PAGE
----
Effects of Colchicine in Non-Diabetic Adults With Metabolic Syndrome
- Being overweight may cause low-level inflammation. This inflammation may cause some of the medical problems of obesity, like high blood sugar (diabetes) and heart disease. This study will test whether a medication called colchicine can improve metabolism in adults who are overweight but have not yet developed diabetes.
- To learn whether colchicine improves sugar regulation and metabolism.
- Healthy overweight adults at least 18to 100 years old.
- Participants must fast before each visit, including the screening visit.
- Participants will be screened with blood tests,urine tests, medical history, and physical exam. They will have to drink sugar water, and have blood drawn to find out if they are healthy.
- For visit 1, participants will have a medical history and physical exam and answer questions. They will have blood taken with an intravenous (IV) line, give urine sample, and give 2 stool samples..
- Also, subjects will get sugar water through one IV. Blood will be drawn from the other. This measures sugar and insulin levels. During this, participants will lie in a bed and can watch TV.
- Participants will have a full-body X-ray, lying on a table while a camera passes over them. They will also have an abdominal CT scan, lying on a table that moves through a ring that takes pictures.
- Participants will have a small fat tissue sample taken from their abdomen. It is like getting a mini-liposuction.
- Participants will be given the study drug or placebo. They will take it twice daily for 3 months.
- For visit 2, participants will have blood tests, urine tests, medical history, and physical exam.
- For visit 3, participants will repeat the tests in visit 1.
Drug: Colchicine 0.6 mg given
Drug: Placebo capsules given
|Study Design:||Allocation: Randomized
Endpoint Classification: Safety/Efficacy Study
Intervention Model: Parallel Assignment
Masking: Double Blind (Subject, Caregiver, Investigator, Outcomes Assessor)
Primary Purpose: Treatment
|Official Title:||Pilot Study of the Effects of Colchicine in Non-Diabetic Adults With Metabolic Syndrome|
- Change in insulin sensitivity [ Time Frame: 3 months ] [ Designated as safety issue: No ]
- Change in metabolic parameters [ Time Frame: 3 months ] [ Designated as safety issue: No ]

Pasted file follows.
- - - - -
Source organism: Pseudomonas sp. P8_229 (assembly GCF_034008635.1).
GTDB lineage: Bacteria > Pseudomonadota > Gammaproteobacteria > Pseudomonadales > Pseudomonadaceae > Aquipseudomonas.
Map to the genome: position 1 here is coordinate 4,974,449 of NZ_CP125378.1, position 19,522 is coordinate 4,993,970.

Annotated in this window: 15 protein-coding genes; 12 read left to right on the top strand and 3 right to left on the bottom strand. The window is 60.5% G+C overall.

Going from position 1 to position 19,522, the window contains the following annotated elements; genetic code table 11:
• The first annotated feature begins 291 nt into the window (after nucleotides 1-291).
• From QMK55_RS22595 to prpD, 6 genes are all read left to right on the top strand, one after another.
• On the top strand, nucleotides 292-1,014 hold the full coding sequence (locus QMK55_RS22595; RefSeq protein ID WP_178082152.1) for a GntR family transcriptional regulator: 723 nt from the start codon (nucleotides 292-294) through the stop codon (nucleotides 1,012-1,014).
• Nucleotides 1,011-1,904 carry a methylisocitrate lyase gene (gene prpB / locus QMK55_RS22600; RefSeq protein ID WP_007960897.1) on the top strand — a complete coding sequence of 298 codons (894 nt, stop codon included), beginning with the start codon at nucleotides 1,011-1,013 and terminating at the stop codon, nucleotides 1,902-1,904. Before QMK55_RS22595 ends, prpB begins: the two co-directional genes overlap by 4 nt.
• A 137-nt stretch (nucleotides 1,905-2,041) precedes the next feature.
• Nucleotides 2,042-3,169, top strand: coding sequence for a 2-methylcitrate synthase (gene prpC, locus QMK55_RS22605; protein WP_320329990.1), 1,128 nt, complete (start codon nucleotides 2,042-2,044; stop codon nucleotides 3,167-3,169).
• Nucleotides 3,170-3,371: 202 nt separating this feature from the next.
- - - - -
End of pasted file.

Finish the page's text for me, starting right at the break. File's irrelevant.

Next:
- Changes in other inflammatory markers [ Time Frame: 3 months ] [ Designated as safety issue: No ]
|Study Start Date:||May 2014|
|Estimated Study Completion Date:||December 2018|
|Estimated Primary Completion Date:||June 2018 (Final data collection date for primary outcome measure)|
Experimental treatment with colchicine
Drug: Colchicine 0.6 mg given
Colchicine 0.6 mg given twice daily
Placebo Comparator: Drug
Placebo capsules identical to
Drug: Placebo capsules given
Placebo capsules given twice daily
Obesity affects one-third of the adult U.S. population and is a major risk factor for the development of type 2 diabetes and cardiovascular disease. Mouse models and human data suggest that obesity-induced chronic inflammation is one mechanism promoting obesity-associated comorbid conditions. In obesity, innate immunity is activated by circulating molecules such as fatty acids and cholesterol crystals bind to nucleotide-binding oligomerization (NOD)-like receptor family, pyrin domain containing 3 (NLRP3) receptors in adipocyte tissue macrophages (ATMs). This binding stimulates NLRP3 oligomerization, inflammasome formation, and proinflammatory cytokine activation. The resultant inflammatory cascade leads to insulin resistance and decreased pancreatic beta-cell reserve. It has been proposed that the suppression of this chronic low-level inflammatory state may impede the onset of diabetes and cardiovascular disease.
Recent studies have shown colchicine, a potent microtubule inhibitor commonly used for the treatment of gout and some rare inflammatory conditions, disrupts intracellular localization of NLRP3, thereby blocking inflammasome assembly. As there are limited medical therapies proven effective to improve obesity-related metabolic dysregulation, we propose to determine the efficacy of colchicine 0.6 mg twice daily in non-diabetic obese adults with metabolic syndrome. We will conduct a randomized, double-blinded, placebo-controlled pilot trial of colchicine in forty subjects. We will study changes in insulin resistance, beta-cell reserve, and systemic inflammation. Using adipose tissue obtained from biopsies, we will also study colchicine s local effects on inflammation and insulin resistance. Should results prove promising, this pilot study will allow determination of the sample size needed for an adequately powered study of the effects of colchicine in obese adults with metabolic syndrome.
5 patients with diet-controlled type 2 diabetes will be given open-label colchicine and followed as described above. We also plan to perform baseline evaluations on 40 subjects who are not eligible for the treatment protocol. This group will consist of non-obese adults, obese adults who are not insulin-resistant, and adults with diet-controlled type 2 diabetes.
Please refer to this study by its ClinicalTrials.gov identifier: NCT02153983
|Contact: Andrew P Demidowich, M.D.||(301) firstname.lastname@example.org|
|Contact: Jack A Yanovski, M.D.||(301) email@example.com|
|United States, Maryland|
|National Institutes of Health Clinical Center, 9000 Rockville Pike||Recruiting|
|Bethesda, Maryland, United States, 20892|
|Contact: For more information at the NIH Clinical Center contact Patient Recruitment and Public Liaison Office (PRPL) 800-411-1222 ext TTY8664111010 firstname.lastname@example.org|
|Principal Investigator:||Jack A Yanovski, M.D.||Eunice Kennedy Shriver National Institute of Child Health and Human Development (NICHD)|